The Lord spoke to us recently about the earth’s pressure relief valve, its groaning. He indicated that we needed to think about the earth’s groans in a bit more literal fashion than was our wont. The passage to which he was referring in this discussion is Romans 8:22, and it speaks about the entirety of creation groaning. It says, “We know that the whole creation has been groaning as in the pains of childbirth right up to the present time” (NIV).  When the Lord spoke to us about this, he narrowed our focus from the entirety of creation down to just our planet. He wanted us to think about the earth, and he wanted us to know that it, too, is groaning.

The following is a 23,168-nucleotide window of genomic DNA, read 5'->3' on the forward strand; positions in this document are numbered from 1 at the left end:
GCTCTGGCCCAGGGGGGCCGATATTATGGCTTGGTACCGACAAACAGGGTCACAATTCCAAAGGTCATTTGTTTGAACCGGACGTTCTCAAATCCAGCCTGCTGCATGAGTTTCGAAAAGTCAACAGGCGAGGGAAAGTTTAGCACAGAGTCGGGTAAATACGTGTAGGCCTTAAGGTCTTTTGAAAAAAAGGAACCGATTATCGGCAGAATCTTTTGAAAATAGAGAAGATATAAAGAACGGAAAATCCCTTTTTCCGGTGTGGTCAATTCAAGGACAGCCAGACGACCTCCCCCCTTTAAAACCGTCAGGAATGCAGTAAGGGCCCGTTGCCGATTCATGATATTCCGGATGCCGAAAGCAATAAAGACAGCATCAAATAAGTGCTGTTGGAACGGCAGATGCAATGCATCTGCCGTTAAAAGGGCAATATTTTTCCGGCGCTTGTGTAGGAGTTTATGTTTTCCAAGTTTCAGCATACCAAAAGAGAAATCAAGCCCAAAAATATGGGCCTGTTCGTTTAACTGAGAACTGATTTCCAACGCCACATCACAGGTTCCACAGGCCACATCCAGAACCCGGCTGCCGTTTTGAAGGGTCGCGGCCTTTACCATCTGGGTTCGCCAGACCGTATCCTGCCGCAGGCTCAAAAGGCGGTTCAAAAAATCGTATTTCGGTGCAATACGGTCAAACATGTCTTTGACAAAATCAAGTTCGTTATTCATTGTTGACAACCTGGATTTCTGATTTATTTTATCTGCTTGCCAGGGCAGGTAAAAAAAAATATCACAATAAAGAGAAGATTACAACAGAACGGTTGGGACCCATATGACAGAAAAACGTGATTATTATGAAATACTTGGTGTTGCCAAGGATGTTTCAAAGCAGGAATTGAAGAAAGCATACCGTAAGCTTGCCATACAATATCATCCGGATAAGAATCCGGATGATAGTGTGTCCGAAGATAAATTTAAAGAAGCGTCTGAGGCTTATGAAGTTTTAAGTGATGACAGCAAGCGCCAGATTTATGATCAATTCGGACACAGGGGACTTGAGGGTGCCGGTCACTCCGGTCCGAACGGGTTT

When I have read Romans 8:22 in the past, I have speculated about what Paul meant in this passage. The apostle Paul wrote about the entire universe being subjected to frustration and groaning. As I have grappled to understand this passage, I have envisioned an impatient groaning as a kind of universal background noise. I never really credited inanimate objects with groaning, rather I would think about the created beings. I would think of the senseless waste and slaughter that takes place in the animal world, and how animals who were created to fill a peaceful role must now kill and be killed in order for species to survive. I can imagine the groaning of the feral female cat in our neighborhood as she loses kitten after kitten to predators, or the groaning of a duck hen being trailed by the ever-shrinking number of ducklings. I can also imagine that, at some core level of being, the predators who must stalk, crush, and kill to survive, must groan over this change to their basic purpose and design.